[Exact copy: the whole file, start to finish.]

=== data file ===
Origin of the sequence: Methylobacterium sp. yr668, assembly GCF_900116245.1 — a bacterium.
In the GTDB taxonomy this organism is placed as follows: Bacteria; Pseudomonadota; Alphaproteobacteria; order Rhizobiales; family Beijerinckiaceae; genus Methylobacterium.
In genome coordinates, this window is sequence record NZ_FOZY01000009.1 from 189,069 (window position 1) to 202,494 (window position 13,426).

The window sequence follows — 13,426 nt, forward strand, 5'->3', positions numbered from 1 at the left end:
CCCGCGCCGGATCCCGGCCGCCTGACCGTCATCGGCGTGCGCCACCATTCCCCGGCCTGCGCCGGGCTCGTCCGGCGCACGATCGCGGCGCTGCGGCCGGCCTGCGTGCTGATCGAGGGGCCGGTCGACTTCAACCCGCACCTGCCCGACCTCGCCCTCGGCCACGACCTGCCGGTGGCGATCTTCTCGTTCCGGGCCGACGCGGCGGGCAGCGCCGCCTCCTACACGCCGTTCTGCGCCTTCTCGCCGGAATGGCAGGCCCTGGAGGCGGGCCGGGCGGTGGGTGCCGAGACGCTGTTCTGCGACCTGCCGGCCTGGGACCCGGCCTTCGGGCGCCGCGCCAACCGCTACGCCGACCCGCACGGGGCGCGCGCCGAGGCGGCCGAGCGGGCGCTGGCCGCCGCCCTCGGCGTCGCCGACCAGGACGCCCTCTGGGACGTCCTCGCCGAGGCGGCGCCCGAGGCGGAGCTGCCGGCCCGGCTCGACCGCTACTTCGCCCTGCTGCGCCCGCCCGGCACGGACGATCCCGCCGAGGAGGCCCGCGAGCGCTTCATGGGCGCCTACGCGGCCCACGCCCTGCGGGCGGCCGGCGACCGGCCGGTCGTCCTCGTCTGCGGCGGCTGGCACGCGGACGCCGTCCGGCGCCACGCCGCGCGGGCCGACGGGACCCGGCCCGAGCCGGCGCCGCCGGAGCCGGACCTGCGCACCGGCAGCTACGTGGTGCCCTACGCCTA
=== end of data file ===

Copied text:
Origin of the sequence: Methylobacterium sp. yr668, assembly GCF_900116245.1 — a bacterium.
In the GTDB taxonomy this organism is placed as follows: Bacteria; Pseudomonadota; Alphaproteobacteria; order Rhizobiales; family Beijerinckiaceae; genus Methylobacterium.
In genome coordinates, this window is sequence record NZ_FOZY01000009.1 from 189,069 (window position 1) to 202,494 (window position 13,426).

The window sequence follows — 13,426 nt, forward strand, 5'->3', positions numbered from 1 at the left end:
CCCGCGCCGGATCCCGGCCGCCTGACCGTCATCGGCGTGCGCCACCATTCCCCGGCCTGCGCCGGGCTCGTCCGGCGCACGATCGCGGCGCTGCGGCCGGCCTGCGTGCTGATCGAGGGGCCGGTCGACTTCAACCCGCACCTGCCCGACCTCGCCCTCGGCCACGACCTGCCGGTGGCGATCTTCTCGTTCCGGGCCGACGCGGCGGGCAGCGCCGCCTCCTACACGCCGTTCTGCGCCTTCTCGCCGGAATGGCAGGCCCTGGAGGCGGGCCGGGCGGTGGGTGCCGAGACGCTGTTCTGCGACCTGCCGGCCTGGGACCCGGCCTTCGGGCGCCGCGCCAACCGCTACGCCGACCCGCACGGGGCGCGCGCCGAGGCGGCCGAGCGGGCGCTGGCCGCCGCCCTCGGCGTCGCCGACCAGGACGCCCTCTGGGACGTCCTCGCCGAGGCGGCGCCCGAGGCGGAGCTGCCGGCCCGGCTCGACCGCTACTTCGCCCTGCTGCGCCCGCCCGGCACGGACGATCCCGCCGAGGAGGCCCGCGAGCGCTTCATGGGCGCCTACGCGGCCCACGCCCTGCGGGCGGCCGGCGACCGGCCGGTCGTCCTCGTCTGCGGCGGCTGGCACGCGGACGCCGTCCGGCGCCACGCCGCGCGGGCCGACGGGACCCGGCCCGAGCCGGCGCCGCCGGAGCCGGACCTGCGCACCGGCAGCTACGTGGTGCCCTACGCCTA